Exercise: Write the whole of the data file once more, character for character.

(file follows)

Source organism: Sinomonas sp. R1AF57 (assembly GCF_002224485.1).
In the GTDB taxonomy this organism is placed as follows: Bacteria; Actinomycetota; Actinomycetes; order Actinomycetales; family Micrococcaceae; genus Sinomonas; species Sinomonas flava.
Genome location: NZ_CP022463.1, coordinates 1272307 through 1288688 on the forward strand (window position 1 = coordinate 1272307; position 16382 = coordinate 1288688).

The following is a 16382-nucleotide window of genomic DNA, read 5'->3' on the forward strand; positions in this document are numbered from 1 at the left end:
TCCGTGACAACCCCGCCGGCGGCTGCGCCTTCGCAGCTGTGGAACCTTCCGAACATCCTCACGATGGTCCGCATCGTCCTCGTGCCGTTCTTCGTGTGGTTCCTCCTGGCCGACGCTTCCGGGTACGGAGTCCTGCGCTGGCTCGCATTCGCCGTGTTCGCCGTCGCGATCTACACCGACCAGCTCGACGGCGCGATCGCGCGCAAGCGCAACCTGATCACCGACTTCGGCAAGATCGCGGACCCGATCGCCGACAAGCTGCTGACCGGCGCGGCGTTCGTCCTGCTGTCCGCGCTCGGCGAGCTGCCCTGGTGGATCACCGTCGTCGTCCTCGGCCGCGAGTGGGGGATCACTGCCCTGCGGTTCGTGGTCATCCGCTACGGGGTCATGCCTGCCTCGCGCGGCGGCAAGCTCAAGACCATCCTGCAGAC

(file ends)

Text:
Source organism: Sinomonas sp. R1AF57 (assembly GCF_002224485.1).
In the GTDB taxonomy this organism is placed as follows: Bacteria; Actinomycetota; Actinomycetes; order Actinomycetales; family Micrococcaceae; genus Sinomonas; species Sinomonas flava.
Genome location: NZ_CP022463.1, coordinates 1272307 through 1288688 on the forward strand (window position 1 = coordinate 1272307; position 16382 = coordinate 1288688).

The following is a 16382-nucleotide window of genomic DNA, read 5'->3' on the forward strand; positions in this document are numbered from 1 at the left end:
TCCGTGACAACCCCGCCGGCGGCTGCGCCTTCGCAGCTGTGGAACCTTCCGAACATCCTCACGATGGTCCGCATCGTCCTCGTGCCGTTCTTCGTGTGGTTCCTCCTGGCCGACGCTTCCGGGTACGGAGTCCTGCGCTGGCTCGCATTCGCCGTGTTCGCCGTCGCGATCTACACCGACCAGCTCGACGGCGCGATCGCGCGCAAGCGCAACCTGATCACCGACTTCGGCAAGATCGCGGACCCGATCGCCGACAAGCTGCTGACCGGCGCGGCGTTCGTCCTGCTGTCCGCGCTCGGCGAGCTGCCCTGGTGGATCACCGTCGTCGTCCTCGGCCGCGAGTGGGGGATCACTGCCCTGCGGTTCGTGGTCATCCGCTACGGGGTCATGCCTGCCTCGCGCGGCGGCAAGCTCAAGACCATCCTGCAGAC